Although it looks like a daisy, the wildflower known as prickly starwort is classified in the chickweed family. Unlike daisies, its number of petals is constant, whereas daisy heads frequently have different numbers of petals. Most plants in the chickweed family have five petals.
Botanists tell us that starworts also have five petals - but each petal is divided into two, giving the distinct impression of ten petals. Very close inspection will reveal that each of the apparent 10 petals is indeed attached to another at the base, in a deep V formation. This is difficult to determine from the photo, although five pairs of petals may be apparent in some of the flowers shown.
Prickly starwort has been flowering well through November. It is a tangled, sprawling plant with weakly prickly pointed leaves. For much of the year it is unnoticed - until its numerous and attractive white daisy-like flowers appear in mid-spring. Not only is the prickly starwort in the same family as the introduced weedy chickweeds, it is in the same genus - Stellaria. To botanists it is Stellaria pungens.
It tends to die back and look untidy when the soil dries out in summer, but it regrows in winter and spring. It often grows well after bushfires.
The suffix "wort" in plant names - St John's wort, pennywort, liverwort and so on - comes from an old English word for small plant. Perhaps it has evolved into "weed", although not all such plants are weeds.
Prickly starwort is a well-behaved native, not a nuisance at all. In the accompanying photo it is growing with the blue flowers of slender speedwell. This is in the Creswick Regional Park. Nearby are many other wildflowers such as chocolate lily, trailing goodenia, common rice-flower, common bird-orchids and more. The tiny flowers of the weedy chickweed also have five divided petals that appear to be 10. It and the prickly starwort have a similar sprawling growth habit.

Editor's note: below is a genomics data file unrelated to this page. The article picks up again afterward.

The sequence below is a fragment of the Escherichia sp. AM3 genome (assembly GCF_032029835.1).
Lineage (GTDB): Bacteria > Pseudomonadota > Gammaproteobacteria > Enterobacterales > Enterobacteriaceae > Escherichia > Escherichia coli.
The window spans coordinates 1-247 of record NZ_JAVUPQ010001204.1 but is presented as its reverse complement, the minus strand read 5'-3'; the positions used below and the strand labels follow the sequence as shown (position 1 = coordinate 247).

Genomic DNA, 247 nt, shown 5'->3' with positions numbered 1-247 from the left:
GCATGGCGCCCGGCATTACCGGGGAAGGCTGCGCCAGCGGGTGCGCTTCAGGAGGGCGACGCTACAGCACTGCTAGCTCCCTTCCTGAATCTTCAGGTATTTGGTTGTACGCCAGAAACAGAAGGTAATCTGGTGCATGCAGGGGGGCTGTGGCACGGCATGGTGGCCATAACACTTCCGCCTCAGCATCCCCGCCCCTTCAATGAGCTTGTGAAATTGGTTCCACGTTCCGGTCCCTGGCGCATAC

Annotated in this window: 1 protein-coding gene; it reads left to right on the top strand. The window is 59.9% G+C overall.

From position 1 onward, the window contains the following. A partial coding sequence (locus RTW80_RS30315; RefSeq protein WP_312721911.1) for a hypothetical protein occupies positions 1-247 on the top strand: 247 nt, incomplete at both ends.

Black Swamp, on the western side of Lake Burrumbeet, has had a visit by a large number of yellow-billed spoonbills. 43 spoonbills were reported a week ago - a very high total for the Ballarat region. Local sightings of spoonbills normally involve just one or a few birds at a time. Aquatic insects such as bugs and beetles are their main food.
Black Swamp is private property actively managed for biodiversity. Lake Learmonth has been hosting small numbers of both yellow-billed and royal spoonbills over the past month. One royal spoonbill and three yellow-billed spoonbills were sighted there a week ago.
NATURE QUERIES ANSWERED
I found a frog that was sort of a pine green colour, about half the size of my hand, with gold lines on its legs and also gold below its eyes. I would like to know what kind of frog it is, or if it is a toad.
Your photo (not used here) shows an eastern banjo frog, or pobblebonk. These frogs are often dug up in gardens. They shelter underground for much of the year, but usually come out at night in spring and summer. At this time of the year the males make a loud resonant repeated "bonk" call from dams and other wetlands.
A banjo frog eats insects, worms and similar small moving creatures.
Being large, plump and warty, it is often mistaken for a toad. Males and females look the same. They often come out at night after rain.
- Questions and photos are welcome. Send to Roger Thomas at The Courier, PO Box 21, Ballarat, 3353, or email to firstname.lastname@example.org